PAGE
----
From creators and executive producers David Wain (@DavidWain) and Michael Showalter (@MShowalter) comes Wet Hot American Summer: First Day of Camp, a Netflix original series that launched on July 31. The eight-episode streaming series is a prequel to Showalter and Wain’s cult classic Wet Hot American Summer, which was filmed at a real camp in Pennsylvania on a shoestring budget with a cast of then-unknown actors and released in theaters in 2001.
Wet Hot American Summer takes place at the fictional Camp Firewood, a summer camp in Maine where friendships are formed, relationships bloom and hormones rage against a backdrop of athletics, arts and crafts, theater, secret identities, sexual discovery and diabolical government conspiracies.
Amy Poehler and Bradley Cooper
Photo by Saeed Adyani
The film premiered at the Sundance Film Festival in 2001 and was received poorly at the few theaters at which it screened that year. It wasn’t until its DVD release that niche audiences came to appreciate and even celebrate its quirkiness, especially as many of the then-unknown cast members have become Hollywood household names.
The original cast included Elizabeth Banks, H. Jon Benjamin, Michael Ian Black, Bradley Cooper, Judah Friedlander, Janeane Garofalo, Joe Lo Truglio, Ken Marino, Christopher Meloni, David Hyde Pierce, Amy Poehler, Paul Rudd and Molly Shannon. The entire cast from the film is back for the Netflix series, where they are joined by new faces including Lake Bell, Michael Cera, Josh Charles, Jon Hamm, Jordan Peele, Chris Pine, John Slattery, Jason Schwartzman, Michaela Watkins, Kirsten Wiig and Weird Al Yankovic.
Photo by Saeed Adyani
First Day of Camp was shot in early 2015 in the Santa Monica Mountains outside Los Angeles. As it turned out, this West Coast location—filling in for the East Coast’s Camp Firewood—resulted in a far easier shoot than the rain-soaked initial production 15 years ago.
Director of photography Kevin Atkinson says that during preproduction for First Day of Camp, all agreed on the need to pursue a cinematic look that paid homage to the original but took full advantage of the far more advanced digital tools at their disposal. “The original movie was shot single-camera on 35mm film. Our new production was multicamera and captured digitally, thus requiring careful lighting,” Atkinson says.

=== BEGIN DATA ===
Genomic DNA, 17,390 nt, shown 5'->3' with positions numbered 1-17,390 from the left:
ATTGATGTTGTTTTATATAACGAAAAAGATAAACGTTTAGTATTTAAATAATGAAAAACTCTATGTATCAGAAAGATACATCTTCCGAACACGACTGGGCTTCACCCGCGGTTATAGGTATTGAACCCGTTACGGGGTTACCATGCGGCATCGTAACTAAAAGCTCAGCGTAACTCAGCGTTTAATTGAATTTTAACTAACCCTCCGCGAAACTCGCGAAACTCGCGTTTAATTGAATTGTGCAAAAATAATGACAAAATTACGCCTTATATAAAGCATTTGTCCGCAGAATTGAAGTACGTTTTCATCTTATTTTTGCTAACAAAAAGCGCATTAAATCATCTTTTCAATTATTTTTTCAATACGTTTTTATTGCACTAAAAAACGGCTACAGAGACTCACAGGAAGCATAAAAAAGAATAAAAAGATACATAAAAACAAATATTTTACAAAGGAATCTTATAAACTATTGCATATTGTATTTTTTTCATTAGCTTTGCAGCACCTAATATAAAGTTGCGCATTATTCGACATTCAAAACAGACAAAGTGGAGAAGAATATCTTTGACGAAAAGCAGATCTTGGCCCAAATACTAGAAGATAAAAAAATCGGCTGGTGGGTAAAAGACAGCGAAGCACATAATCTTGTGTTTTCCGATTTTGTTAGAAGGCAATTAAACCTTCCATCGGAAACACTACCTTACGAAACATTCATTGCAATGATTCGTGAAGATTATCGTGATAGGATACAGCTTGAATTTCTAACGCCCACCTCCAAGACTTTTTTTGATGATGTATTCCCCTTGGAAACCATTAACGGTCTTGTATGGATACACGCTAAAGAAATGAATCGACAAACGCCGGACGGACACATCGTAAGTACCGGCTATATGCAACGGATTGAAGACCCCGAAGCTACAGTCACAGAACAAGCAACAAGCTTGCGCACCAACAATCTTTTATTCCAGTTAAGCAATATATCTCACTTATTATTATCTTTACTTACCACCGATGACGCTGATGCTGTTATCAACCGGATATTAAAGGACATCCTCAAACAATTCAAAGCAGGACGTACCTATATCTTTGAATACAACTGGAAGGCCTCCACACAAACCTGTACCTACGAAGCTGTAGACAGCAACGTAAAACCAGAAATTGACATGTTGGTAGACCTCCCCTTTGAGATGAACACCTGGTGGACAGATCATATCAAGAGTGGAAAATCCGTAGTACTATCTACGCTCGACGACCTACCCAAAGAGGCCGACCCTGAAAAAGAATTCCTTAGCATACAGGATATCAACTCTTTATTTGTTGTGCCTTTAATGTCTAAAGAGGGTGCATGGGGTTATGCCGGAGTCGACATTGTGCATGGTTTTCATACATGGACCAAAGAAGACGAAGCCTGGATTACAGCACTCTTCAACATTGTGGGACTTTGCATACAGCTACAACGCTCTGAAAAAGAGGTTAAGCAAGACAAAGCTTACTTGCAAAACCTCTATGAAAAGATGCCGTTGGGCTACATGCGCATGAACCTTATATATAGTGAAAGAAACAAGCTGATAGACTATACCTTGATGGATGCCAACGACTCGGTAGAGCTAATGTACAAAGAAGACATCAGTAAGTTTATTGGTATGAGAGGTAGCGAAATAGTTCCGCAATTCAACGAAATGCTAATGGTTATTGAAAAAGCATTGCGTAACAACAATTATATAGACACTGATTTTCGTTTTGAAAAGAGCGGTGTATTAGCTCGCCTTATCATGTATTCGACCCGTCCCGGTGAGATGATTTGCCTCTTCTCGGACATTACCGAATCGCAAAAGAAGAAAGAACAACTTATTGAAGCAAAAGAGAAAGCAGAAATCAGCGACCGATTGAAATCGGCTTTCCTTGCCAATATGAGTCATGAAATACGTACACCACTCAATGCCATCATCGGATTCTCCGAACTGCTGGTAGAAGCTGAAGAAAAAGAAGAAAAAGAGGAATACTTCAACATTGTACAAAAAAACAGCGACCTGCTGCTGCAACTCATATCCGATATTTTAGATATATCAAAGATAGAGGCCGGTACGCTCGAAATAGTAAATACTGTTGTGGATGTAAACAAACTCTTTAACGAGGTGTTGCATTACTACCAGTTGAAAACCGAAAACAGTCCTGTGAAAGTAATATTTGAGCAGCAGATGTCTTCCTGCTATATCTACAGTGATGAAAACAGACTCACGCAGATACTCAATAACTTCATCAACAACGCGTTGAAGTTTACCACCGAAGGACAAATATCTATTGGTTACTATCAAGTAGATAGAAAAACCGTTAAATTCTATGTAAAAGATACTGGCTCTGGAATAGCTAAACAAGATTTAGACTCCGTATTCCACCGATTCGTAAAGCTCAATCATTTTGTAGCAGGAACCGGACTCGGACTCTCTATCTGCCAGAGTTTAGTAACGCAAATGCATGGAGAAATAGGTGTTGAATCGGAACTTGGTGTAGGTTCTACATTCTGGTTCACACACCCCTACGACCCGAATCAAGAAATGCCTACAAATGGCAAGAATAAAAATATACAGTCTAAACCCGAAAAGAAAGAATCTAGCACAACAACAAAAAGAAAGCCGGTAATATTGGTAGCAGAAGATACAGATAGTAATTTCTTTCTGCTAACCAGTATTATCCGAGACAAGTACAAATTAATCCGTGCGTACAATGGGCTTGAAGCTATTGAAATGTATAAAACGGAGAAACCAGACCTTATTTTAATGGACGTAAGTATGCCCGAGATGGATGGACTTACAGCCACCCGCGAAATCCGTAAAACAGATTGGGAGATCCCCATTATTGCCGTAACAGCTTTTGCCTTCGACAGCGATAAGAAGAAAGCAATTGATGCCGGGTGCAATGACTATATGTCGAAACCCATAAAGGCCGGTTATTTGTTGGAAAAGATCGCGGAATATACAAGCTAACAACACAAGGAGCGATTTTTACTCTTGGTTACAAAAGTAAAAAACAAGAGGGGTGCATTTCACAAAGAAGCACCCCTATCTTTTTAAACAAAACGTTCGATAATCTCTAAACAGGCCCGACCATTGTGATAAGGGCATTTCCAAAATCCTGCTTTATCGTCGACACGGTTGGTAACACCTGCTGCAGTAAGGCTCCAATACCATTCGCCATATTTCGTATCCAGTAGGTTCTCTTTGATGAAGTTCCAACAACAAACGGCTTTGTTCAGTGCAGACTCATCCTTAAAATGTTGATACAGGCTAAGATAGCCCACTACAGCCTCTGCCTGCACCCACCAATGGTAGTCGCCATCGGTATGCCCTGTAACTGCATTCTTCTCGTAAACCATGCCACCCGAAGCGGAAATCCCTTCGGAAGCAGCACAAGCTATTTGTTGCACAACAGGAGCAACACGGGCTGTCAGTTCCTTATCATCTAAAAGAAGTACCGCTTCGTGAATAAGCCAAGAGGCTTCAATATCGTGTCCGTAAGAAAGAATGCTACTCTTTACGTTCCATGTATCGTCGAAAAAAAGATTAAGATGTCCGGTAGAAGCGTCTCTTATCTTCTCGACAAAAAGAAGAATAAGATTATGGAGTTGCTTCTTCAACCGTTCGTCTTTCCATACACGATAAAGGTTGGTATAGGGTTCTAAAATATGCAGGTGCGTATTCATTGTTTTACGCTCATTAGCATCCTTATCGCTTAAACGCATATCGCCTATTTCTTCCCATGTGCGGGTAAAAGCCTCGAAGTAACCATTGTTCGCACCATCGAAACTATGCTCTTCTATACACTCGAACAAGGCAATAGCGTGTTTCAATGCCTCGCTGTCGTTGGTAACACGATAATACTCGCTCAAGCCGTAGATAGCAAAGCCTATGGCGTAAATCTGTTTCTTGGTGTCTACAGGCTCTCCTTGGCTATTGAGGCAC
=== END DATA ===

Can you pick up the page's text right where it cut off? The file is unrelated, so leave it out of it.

David Wain (center) and cast on the set
Serving as DP on all eight episodes in the 34-day shoot, Atkinson chose a pair of Sony PMW-F55s for the new series. “Netflix wants their shows shot in 4K now, and so at the time of production our choices were somewhat limited. We did do a camera test between the RED EPIC Dragon and the F55 and discovered the F55 had about one and a half stops more latitude, it offered a bit more dynamic range, and it was kinder to skin tones,” Atkinson says.
“In the end we went with the Sony F55 and shot 4K raw [uncompressed]—and took advantage of also shooting 1080 proxy files to SxS Pro+ cards to allow for playback and to bake in a color temperature for the dailies colorist,” says Atkinson. “I wanted a warmer appearance because I wanted a nice summertime camp look. So for the majority of the shoot we used coral filters [to add a subtle touch of red] for the Camp Firewood scenes. For scenes at the other campsite [Camp Tiger Claw], we pulled the filters and developed a cooler look. Charlie Tucker at Technicolor was the colorist and did a great job.”
As for glass, Atkinson says he chose an assortment of lightweight Angenieux Optimo zoom lenses, along with a “bigger gun,” the Angenieux 12x (24-290mm) zoom. “We also had a set of primes that we used only in dying light when we needed the stop. We were required to shoot between eight and 12 pages a day with multiple cameras and I wanted as much flexibility as possible. They’re all about a T2.8, so I also welcomed their speed,” he says.
There was no pilot, says Atkinson of the lovingly goofy eight-episode season co-written by Michael Showalter and series director David Wain, because “Netflix agreed to greenlight the run of the [entire] season based on the popularity of the 2001 movie.” (During a panel discussion at the Television Critics Association press tour in August, Showalter said he is open to the idea of producing a second season. There has been no word yet from Netflix.)
Paul Rudd and Marguerite Moreau
Photo by Gemma La Mana
Atkinson is quick to credit production designer Ryan Berg and his brother, art director Eric Berg, as well as the rest of the art department for re-creating the sets from the original film and providing “an amazing environment” in which to shoot. “It seems every place we pointed the camera was filled with texture and awesome ‘1981’ detail.”
While the original film took place on the last day of camp in the summer of 1981, the series takes place two months earlier, on the first day of camp. By doing the series as a prequel, Showalter and Wain embraced the absurd idea that while the cast is 15 years older, they would be playing their characters two months younger than the original film.
Gary Kraus, Zak Orth, Marguerite Moreau, Michael Ian Black and Paul Rudd
Photo by Gemma La Mana
The series’ complex shooting schedule reflects the fact that the large ensemble cast is busy these days. Atkinson notes that scenes were shot out of sequence. “We often found ourselves shooting just half of some scenes and just a third of others. We used greenscreens, body doubles and other tricks to make sure it would play as smoothly as possible in the edit.”